Main mistake: valuing the opinions of those online over those of colleagues in your school.  Just because it’s online by a ‘name’ doesn’t mean that it’s either new or actually that good.

Bridging the chasm: between yourself and colleagues, especially those that don’t share your own views.

The paper is educational research

I remember the summer before taking up my assistant headteacher appointment – I read a lot.  This was a mistake for a couple of reasons. Firstly, the literature is often contradictory.  It’s very helpful if one has a clear vision and understanding of the context one will be working in, but knowledge within a vacuum and without that big-picture context is pointless.  I was happy that I didn’t read many educational blogs on the subject though.  Secondly, I didn’t yet know the people or understand the community both within the school and the arteries and veins connecting the school to the surrounding area.

I am reminded of a conversation I once had when I was a FastTrack teacher around school vision – I argued that although one should have a strong personal philosophy of education and learning, it’s impossible to have a true vision of education without first having a clear understanding of the staff, young people and community within which the school sits.   On reflection, this could be an argument for internal headship candidates and against large academy chains enforcing a one-size-fits-all ethos.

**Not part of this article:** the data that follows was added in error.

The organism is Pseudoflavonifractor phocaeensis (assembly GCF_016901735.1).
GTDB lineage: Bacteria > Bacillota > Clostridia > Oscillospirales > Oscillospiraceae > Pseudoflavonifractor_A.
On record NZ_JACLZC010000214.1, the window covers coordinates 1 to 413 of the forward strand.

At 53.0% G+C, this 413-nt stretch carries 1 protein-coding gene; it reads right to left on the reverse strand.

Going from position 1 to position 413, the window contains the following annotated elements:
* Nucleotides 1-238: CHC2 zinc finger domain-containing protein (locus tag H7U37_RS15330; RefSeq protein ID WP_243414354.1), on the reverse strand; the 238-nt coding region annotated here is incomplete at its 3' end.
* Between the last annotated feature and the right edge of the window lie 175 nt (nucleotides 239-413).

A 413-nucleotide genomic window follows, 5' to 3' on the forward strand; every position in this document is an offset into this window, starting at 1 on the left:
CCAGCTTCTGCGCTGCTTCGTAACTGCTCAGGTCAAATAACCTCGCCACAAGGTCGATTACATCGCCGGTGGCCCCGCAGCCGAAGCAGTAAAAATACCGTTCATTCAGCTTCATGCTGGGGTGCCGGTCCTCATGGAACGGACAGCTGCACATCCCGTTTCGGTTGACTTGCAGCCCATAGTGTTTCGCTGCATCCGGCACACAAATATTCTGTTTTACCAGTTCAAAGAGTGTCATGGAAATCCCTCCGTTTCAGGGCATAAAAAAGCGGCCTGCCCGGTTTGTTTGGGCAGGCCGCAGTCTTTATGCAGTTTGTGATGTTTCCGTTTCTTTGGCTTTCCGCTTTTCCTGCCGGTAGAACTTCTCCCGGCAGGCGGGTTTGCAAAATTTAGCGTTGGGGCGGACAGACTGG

A lesson learnt is that ‘on-boarding’ (the process of joining a new team / school) needs to be much much better.  If you can’t discern the ethos and vision of a school quickly, then there’s trouble.  Development and teaching plans are all well and good, but without the context and without being wrapped in the school’s ethos and values, they become meaningless.

Main mistake: Reading the research without understanding the school context and community.

Bridging the chasm: connect reading and ideas to the individual community and the bigger picture. Have an understanding and respect for the history of a place before making changes.